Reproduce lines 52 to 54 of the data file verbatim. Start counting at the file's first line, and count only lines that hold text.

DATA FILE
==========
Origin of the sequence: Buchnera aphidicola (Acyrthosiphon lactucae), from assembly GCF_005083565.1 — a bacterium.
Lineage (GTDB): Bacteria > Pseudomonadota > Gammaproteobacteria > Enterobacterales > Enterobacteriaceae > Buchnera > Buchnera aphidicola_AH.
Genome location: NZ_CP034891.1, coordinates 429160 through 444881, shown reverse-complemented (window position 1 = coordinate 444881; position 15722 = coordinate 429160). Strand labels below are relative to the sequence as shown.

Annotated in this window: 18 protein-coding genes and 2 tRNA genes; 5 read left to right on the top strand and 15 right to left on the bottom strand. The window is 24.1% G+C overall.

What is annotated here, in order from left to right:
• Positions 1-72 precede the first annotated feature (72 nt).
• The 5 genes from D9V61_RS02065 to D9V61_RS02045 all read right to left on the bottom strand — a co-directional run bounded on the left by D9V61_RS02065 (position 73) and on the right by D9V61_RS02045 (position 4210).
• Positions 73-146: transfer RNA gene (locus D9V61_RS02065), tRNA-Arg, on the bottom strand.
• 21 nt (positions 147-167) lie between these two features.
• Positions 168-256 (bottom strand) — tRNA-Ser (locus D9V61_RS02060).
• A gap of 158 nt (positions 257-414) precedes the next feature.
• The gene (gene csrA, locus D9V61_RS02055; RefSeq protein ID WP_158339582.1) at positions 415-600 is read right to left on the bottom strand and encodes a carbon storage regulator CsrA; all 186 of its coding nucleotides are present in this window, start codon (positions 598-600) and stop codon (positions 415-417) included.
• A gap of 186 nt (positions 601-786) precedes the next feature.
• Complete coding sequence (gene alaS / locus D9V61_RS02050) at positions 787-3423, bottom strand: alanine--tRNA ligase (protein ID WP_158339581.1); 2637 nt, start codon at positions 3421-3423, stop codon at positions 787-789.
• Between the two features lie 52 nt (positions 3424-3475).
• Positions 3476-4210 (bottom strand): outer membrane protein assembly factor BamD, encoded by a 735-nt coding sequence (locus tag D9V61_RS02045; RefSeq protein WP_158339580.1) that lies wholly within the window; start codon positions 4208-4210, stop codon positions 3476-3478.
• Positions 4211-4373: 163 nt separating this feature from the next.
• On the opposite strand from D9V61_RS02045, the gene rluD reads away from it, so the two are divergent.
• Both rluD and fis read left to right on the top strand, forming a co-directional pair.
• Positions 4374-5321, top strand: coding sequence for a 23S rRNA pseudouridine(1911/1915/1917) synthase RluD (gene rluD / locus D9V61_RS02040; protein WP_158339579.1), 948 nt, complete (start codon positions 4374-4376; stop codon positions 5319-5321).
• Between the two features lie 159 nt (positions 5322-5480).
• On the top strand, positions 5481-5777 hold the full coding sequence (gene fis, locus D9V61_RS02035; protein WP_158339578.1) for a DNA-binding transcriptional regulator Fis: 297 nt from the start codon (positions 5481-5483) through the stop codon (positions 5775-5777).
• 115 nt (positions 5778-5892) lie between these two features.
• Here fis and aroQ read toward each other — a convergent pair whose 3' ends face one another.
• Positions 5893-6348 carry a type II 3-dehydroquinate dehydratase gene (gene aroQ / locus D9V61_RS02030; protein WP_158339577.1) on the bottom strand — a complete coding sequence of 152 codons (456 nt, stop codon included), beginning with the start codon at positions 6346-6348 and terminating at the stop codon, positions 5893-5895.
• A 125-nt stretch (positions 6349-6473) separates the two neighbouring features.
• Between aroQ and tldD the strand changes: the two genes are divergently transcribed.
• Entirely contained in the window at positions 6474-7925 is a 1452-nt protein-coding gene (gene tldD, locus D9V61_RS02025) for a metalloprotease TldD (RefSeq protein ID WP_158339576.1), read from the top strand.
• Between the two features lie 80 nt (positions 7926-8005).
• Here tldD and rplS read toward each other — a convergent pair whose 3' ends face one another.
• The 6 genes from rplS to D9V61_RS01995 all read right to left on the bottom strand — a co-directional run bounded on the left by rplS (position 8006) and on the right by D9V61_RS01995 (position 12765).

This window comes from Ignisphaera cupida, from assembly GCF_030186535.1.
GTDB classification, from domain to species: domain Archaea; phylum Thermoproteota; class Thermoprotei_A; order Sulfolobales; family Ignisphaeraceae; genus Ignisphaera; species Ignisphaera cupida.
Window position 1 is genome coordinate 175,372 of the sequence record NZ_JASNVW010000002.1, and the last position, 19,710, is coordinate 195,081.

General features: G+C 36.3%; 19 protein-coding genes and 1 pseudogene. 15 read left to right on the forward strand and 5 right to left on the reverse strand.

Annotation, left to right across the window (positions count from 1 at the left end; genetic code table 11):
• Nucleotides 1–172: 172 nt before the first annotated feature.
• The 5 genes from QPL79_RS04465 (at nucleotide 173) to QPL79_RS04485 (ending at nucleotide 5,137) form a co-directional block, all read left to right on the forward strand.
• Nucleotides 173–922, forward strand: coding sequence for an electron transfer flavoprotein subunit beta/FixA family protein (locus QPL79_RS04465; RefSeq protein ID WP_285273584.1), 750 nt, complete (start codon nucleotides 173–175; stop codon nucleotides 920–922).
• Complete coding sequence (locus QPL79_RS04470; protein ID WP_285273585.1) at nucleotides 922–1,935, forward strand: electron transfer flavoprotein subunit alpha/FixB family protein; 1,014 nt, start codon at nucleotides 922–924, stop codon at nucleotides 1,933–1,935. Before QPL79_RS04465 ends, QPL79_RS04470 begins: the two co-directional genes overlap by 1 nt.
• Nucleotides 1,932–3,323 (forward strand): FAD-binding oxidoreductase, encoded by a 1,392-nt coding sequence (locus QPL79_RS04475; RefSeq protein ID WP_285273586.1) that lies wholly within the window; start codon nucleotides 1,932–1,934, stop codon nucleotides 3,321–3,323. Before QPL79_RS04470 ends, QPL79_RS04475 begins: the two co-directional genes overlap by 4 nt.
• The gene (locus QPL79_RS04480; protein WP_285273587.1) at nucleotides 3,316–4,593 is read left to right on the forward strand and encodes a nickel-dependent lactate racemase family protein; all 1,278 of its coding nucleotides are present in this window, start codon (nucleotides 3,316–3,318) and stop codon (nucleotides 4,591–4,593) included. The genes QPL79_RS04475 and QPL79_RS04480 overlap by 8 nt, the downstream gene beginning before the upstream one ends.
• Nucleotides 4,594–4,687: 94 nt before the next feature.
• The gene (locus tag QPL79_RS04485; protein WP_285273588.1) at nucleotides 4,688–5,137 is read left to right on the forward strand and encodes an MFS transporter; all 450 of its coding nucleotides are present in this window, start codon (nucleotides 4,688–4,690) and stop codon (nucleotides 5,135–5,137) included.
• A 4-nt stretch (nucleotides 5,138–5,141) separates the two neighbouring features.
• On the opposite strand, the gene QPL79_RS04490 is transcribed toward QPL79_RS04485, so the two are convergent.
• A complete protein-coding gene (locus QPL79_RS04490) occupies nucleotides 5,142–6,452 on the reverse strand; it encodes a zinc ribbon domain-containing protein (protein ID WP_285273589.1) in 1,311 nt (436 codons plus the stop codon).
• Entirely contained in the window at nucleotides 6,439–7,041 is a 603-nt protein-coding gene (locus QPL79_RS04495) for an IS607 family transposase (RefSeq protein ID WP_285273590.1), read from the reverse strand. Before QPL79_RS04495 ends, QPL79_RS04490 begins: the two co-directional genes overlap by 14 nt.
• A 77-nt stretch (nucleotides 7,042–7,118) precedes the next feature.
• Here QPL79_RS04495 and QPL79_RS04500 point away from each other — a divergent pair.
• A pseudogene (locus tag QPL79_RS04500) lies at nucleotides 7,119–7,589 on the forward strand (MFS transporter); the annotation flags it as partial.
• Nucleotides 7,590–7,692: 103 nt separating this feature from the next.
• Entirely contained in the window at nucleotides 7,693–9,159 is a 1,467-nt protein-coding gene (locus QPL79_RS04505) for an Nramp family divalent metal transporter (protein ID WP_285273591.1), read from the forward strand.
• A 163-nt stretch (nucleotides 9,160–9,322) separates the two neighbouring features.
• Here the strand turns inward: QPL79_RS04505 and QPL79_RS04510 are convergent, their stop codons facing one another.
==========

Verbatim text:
• Nucleotides 7,590–7,692: 103 nt separating this feature from the next.
• Entirely contained in the window at nucleotides 7,693–9,159 is a 1,467-nt protein-coding gene (locus QPL79_RS04505) for an Nramp family divalent metal transporter (protein ID WP_285273591.1), read from the forward strand.
• A 163-nt stretch (nucleotides 9,160–9,322) separates the two neighbouring features.